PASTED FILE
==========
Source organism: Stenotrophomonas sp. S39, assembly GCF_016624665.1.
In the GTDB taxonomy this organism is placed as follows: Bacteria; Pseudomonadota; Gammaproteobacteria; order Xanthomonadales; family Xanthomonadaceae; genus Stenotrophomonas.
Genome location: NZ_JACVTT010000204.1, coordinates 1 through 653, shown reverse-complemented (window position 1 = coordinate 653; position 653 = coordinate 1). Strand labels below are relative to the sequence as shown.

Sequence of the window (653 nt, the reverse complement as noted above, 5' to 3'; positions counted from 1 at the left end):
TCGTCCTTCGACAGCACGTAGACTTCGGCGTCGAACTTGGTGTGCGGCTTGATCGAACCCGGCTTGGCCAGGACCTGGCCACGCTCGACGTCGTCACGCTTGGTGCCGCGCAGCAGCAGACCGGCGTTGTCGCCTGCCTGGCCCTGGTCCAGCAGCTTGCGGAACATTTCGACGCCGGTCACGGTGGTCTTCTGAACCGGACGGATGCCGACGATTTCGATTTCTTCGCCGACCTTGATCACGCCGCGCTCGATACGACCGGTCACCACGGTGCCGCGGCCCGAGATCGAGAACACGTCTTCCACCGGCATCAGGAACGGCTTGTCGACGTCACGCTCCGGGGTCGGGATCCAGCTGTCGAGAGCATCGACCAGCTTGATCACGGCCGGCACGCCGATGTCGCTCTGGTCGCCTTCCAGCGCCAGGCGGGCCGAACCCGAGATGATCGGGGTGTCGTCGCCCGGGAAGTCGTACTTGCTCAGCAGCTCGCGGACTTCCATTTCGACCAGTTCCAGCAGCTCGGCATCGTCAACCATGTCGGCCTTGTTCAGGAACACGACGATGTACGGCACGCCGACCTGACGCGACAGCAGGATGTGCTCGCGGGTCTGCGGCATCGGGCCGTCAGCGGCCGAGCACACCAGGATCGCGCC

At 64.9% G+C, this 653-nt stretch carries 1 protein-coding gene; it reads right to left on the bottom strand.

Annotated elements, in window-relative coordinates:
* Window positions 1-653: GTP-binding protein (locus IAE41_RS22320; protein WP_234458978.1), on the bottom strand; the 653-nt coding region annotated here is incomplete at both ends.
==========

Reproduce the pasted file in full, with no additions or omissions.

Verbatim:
Source organism: Stenotrophomonas sp. S39, assembly GCF_016624665.1.
In the GTDB taxonomy this organism is placed as follows: Bacteria; Pseudomonadota; Gammaproteobacteria; order Xanthomonadales; family Xanthomonadaceae; genus Stenotrophomonas.
Genome location: NZ_JACVTT010000204.1, coordinates 1 through 653, shown reverse-complemented (window position 1 = coordinate 653; position 653 = coordinate 1). Strand labels below are relative to the sequence as shown.

Sequence of the window (653 nt, the reverse complement as noted above, 5' to 3'; positions counted from 1 at the left end):
TCGTCCTTCGACAGCACGTAGACTTCGGCGTCGAACTTGGTGTGCGGCTTGATCGAACCCGGCTTGGCCAGGACCTGGCCACGCTCGACGTCGTCACGCTTGGTGCCGCGCAGCAGCAGACCGGCGTTGTCGCCTGCCTGGCCCTGGTCCAGCAGCTTGCGGAACATTTCGACGCCGGTCACGGTGGTCTTCTGAACCGGACGGATGCCGACGATTTCGATTTCTTCGCCGACCTTGATCACGCCGCGCTCGATACGACCGGTCACCACGGTGCCGCGGCCCGAGATCGAGAACACGTCTTCCACCGGCATCAGGAACGGCTTGTCGACGTCACGCTCCGGGGTCGGGATCCAGCTGTCGAGAGCATCGACCAGCTTGATCACGGCCGGCACGCCGATGTCGCTCTGGTCGCCTTCCAGCGCCAGGCGGGCCGAACCCGAGATGATCGGGGTGTCGTCGCCCGGGAAGTCGTACTTGCTCAGCAGCTCGCGGACTTCCATTTCGACCAGTTCCAGCAGCTCGGCATCGTCAACCATGTCGGCCTTGTTCAGGAACACGACGATGTACGGCACGCCGACCTGACGCGACAGCAGGATGTGCTCGCGGGTCTGCGGCATCGGGCCGTCAGCGGCCGAGCACACCAGGATCGCGCC

At 64.9% G+C, this 653-nt stretch carries 1 protein-coding gene; it reads right to left on the bottom strand.

Annotated elements, in window-relative coordinates:
* Window positions 1-653: GTP-binding protein (locus IAE41_RS22320; protein WP_234458978.1), on the bottom strand; the 653-nt coding region annotated here is incomplete at both ends.